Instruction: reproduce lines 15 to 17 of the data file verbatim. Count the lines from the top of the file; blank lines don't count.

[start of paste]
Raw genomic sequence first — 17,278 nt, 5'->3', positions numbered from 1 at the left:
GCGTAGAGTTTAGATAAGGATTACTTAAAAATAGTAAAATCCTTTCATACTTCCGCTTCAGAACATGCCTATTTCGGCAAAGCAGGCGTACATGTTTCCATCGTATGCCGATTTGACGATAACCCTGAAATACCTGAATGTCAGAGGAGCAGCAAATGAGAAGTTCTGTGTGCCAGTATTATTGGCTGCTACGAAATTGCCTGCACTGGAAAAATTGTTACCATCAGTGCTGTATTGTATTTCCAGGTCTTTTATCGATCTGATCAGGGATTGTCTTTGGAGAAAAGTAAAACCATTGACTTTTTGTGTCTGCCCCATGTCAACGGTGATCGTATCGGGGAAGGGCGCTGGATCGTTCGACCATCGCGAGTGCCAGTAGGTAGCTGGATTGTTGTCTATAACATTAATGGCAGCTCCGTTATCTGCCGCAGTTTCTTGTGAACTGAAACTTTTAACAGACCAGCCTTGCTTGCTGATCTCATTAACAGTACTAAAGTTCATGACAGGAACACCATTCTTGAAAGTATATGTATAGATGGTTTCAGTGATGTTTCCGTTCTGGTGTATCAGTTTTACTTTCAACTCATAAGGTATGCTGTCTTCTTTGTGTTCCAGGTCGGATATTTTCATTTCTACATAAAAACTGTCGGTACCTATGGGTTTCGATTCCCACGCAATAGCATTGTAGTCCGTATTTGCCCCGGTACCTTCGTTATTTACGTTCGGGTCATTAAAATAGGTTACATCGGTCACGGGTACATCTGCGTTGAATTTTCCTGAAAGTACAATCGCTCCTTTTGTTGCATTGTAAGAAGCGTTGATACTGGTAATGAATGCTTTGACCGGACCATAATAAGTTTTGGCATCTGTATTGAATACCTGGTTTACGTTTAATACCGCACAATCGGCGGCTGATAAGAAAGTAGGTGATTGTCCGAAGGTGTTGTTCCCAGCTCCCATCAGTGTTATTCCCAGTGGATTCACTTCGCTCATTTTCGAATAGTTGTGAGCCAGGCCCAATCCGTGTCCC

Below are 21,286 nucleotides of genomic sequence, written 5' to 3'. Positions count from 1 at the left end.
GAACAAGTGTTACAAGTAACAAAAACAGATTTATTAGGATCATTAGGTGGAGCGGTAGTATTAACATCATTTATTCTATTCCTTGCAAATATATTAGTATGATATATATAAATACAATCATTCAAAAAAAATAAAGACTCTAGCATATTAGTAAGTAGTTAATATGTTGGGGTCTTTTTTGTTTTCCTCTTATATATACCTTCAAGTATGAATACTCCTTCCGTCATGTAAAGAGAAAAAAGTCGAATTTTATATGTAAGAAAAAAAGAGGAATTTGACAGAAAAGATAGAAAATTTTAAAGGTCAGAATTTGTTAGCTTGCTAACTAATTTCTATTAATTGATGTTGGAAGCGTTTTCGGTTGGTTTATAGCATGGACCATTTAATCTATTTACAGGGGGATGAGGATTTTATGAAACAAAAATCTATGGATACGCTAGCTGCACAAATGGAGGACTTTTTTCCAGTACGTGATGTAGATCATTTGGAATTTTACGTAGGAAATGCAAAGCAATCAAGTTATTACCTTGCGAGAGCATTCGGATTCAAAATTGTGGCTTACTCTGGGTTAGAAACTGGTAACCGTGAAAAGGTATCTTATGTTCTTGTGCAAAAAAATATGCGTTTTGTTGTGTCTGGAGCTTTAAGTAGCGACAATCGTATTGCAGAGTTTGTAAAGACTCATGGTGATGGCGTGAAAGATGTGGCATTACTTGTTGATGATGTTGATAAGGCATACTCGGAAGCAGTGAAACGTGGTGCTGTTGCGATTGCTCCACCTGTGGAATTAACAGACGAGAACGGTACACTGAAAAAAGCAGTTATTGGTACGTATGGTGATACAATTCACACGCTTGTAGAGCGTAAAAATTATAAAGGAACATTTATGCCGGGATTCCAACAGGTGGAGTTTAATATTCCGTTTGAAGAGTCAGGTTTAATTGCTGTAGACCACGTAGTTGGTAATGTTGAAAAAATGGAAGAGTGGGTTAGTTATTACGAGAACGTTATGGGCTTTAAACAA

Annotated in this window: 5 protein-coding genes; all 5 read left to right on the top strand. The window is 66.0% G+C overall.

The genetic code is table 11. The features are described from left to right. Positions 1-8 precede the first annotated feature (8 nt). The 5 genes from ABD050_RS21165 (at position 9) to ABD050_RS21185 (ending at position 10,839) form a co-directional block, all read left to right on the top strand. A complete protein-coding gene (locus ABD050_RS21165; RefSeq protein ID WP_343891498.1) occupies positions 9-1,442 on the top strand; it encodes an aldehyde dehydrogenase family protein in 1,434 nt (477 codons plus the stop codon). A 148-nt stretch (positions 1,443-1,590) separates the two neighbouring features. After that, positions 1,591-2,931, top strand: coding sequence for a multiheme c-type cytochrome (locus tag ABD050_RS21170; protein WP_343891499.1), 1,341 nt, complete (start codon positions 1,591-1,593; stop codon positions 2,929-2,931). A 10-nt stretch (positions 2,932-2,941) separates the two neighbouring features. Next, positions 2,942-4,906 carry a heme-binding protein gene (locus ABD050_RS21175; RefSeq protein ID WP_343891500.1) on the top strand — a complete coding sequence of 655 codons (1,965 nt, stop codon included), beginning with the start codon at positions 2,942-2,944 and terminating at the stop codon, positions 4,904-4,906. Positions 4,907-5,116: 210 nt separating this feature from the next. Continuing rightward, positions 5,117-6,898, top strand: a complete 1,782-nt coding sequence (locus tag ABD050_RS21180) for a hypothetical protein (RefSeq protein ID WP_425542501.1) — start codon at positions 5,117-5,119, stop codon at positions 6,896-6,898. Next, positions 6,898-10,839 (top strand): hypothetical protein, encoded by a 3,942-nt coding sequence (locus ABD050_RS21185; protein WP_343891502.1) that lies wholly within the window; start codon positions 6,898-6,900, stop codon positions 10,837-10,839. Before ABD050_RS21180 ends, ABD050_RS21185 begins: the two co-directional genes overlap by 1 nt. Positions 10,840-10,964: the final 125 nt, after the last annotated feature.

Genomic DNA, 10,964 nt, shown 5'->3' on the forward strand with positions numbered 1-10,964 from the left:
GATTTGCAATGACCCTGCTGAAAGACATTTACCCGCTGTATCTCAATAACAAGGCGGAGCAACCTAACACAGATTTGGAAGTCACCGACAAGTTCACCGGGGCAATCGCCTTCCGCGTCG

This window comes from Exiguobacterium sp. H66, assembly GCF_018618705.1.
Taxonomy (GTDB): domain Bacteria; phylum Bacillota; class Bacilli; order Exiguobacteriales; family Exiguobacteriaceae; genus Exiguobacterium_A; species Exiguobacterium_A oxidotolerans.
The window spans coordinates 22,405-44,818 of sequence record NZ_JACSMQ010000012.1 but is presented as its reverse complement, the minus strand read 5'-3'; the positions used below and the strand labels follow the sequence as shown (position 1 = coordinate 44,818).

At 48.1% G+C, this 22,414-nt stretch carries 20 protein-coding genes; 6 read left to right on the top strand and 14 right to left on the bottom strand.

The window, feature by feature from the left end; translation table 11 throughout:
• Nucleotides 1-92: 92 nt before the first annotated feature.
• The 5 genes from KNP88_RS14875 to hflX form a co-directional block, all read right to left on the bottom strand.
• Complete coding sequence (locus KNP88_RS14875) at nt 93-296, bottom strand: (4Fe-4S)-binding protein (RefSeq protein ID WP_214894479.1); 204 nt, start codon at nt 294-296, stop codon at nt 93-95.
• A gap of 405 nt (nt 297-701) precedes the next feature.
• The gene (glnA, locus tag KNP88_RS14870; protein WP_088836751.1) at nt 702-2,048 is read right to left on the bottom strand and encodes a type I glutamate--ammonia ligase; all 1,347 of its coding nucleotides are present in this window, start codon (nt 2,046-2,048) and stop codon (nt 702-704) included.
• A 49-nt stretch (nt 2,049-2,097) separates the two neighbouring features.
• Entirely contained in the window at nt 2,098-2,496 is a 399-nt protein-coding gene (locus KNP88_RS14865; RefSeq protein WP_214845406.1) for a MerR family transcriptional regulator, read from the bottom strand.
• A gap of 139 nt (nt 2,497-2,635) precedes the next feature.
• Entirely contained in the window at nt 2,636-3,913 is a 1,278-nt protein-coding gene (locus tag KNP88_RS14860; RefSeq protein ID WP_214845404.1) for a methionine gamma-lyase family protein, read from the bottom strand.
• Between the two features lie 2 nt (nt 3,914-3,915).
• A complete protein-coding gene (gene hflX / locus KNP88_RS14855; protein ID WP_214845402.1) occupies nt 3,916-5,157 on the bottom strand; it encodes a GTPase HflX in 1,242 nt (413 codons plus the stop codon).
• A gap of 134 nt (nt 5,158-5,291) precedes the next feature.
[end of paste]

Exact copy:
• The 5 genes from KNP88_RS14875 to hflX form a co-directional block, all read right to left on the bottom strand.
• Complete coding sequence (locus KNP88_RS14875) at nt 93-296, bottom strand: (4Fe-4S)-binding protein (RefSeq protein ID WP_214894479.1); 204 nt, start codon at nt 294-296, stop codon at nt 93-95.
• A gap of 405 nt (nt 297-701) precedes the next feature.